• Data has to be encapsulated into a proper QByteArray/QDataStream envelope when passed over a DCOP signal-slot connection from a DCOPClient::emitDCOPSignal() method call.

  • In order to have proper control over-DCOP signal/slot connections, a supplementary method from the DCOPClient API has to be invoked before actually using them. This method is DCOPClient::setNotifications() and has to be called after establishing all wanted connections, but before issuing the first DCOP signal emit.

  • There are a few predefined, convenient signals, built in to the DCOPClient class:

    • The signal DCOPClient::applicationRegistered() is emitted automatically at the moment a client uses the attach() method.

    • Its counterpart, DCOPClient::applicationRemoved(), is emitted when a detach() call is performed (this usually happens when the client quits functioning).

13.6.4. DCOP with an Embedded KPart

DCOP and KParts are the technologies KDE is using to comply with the modern requirements of software modularization. Both technologies are convenient for building reusable objects and, when used together, they open large opportunities for creatively minded developers. This section attempts to draw attention to the somewhat delicate aspect of programming modules using both the embedding and the communication technologies at once.

There is nothing that prevents an embeddable KPart from gaining DCOP functionality. The developer needs to write in his KPart the usual code meant to create the DCOP client object, to attach it to the server, and then to register it so that the duplex communication can be enabled. Yet, it is important to note that the embedding application, which will host the DCOP client KPart, may also be a DCOP client before the embedding occurs. In consequence, caution is required. Listing 13.14 is a small example of proper DCOP client registration code as provided in the KWrite editor KPart.

Example 13.14. DCOP within a KPart

   2 File kwview.cpp (from the real KDE-2.0 code base)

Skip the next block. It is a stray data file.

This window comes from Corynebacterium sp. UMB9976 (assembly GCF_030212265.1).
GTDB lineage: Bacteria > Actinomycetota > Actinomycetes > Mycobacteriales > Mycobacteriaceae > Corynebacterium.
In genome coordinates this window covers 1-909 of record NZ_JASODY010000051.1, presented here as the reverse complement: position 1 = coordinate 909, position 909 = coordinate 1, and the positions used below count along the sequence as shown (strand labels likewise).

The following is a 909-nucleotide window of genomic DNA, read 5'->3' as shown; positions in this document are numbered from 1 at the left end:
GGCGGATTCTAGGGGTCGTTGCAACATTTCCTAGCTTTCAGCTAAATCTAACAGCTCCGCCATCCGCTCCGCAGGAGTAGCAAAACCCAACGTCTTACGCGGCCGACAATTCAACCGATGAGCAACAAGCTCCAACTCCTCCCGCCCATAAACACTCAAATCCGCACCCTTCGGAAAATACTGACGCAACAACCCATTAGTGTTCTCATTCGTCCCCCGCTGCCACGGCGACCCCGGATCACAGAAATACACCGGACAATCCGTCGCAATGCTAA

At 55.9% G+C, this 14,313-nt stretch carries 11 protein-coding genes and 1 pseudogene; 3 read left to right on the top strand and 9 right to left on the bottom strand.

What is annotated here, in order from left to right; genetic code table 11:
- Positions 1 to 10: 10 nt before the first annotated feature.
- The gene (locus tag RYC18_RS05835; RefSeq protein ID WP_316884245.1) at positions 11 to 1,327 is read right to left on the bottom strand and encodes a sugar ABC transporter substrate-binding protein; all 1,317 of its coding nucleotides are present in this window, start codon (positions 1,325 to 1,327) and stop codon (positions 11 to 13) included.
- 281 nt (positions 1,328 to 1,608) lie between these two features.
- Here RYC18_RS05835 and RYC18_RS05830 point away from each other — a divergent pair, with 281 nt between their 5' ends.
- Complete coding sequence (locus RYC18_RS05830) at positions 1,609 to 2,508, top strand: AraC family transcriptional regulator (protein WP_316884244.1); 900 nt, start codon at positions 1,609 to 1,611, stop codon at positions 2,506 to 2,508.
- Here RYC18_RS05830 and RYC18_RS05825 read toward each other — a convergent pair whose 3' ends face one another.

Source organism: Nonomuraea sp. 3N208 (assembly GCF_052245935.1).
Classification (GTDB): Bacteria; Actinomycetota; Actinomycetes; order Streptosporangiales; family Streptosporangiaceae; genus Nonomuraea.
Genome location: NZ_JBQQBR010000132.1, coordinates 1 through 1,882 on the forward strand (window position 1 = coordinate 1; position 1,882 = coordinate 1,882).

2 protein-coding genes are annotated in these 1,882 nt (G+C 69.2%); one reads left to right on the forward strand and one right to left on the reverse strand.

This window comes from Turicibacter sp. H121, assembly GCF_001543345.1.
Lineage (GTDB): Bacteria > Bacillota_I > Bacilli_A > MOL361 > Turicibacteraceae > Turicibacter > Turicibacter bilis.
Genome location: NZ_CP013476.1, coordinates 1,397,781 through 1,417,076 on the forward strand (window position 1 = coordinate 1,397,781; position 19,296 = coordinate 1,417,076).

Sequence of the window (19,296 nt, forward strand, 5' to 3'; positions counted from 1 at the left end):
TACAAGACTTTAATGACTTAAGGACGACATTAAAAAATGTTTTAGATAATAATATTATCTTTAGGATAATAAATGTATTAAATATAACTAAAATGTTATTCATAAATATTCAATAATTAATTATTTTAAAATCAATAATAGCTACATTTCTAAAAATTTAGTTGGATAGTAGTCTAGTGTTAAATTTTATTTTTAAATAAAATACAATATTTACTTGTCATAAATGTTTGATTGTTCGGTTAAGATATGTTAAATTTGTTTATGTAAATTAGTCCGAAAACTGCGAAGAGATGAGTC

3 ------------------------------------------------
   4 .
   5 .
   6 1527:   DCOPClient *client = kapp->dcopClient();
   7 1528:   if (!client->isRegistered())  // just in case we're embedded
   8 1529:   {
   9 1530:     client->attach();
  10 1531:     client->registerAs("kwrite");
  11 1532:   }
  12 .
  13 .

The need for such code comes from the fact that attempting to register an embedded KPart instance while the embedding application is already registered with the DCOP server will modify (with unpredictable consequences) the identity of the embedding application on the DCOP client names pool.

The solution to this problem is based on a simple but brilliant idea:

  • The DCOP client object is created using the normal instantiation method.

  • Prior to all attaching and registering attempts, a check with the DCOP server is performed in order to learn whether a legitimate registration is already available.

  • If the embedding application is already registered, then the embedded KPart instance learns that proper registration exists, hence it doesn't need to register itself anymore.

  • If the embedding application doesn't exhibit DCOP functionality, then the KPart instance needs to register properly.

A question becomes evident: How does the embedded KPart instance acquire proper visibility in the DCOP "community" when the embedding application is already registered? Indeed, the embedded KPart instance needs a working registration with the server so that it can receive DCOP calls from the peer clients. The little secret resides in proper usage of DCOPRef objects previously presented. At embedding time, the embedding application creates DCOPRef objects for the DCOP objects that an embedded KPart instance makes public. For example, as a result of this behavior, a Konqueror DCOP client with an embedded KWrite view part, observed from the exterior, will appear to provide a reunion of Konqueror-specific and KWrite-specific DCOP object interfaces.

13.6.5. Performance and Overhead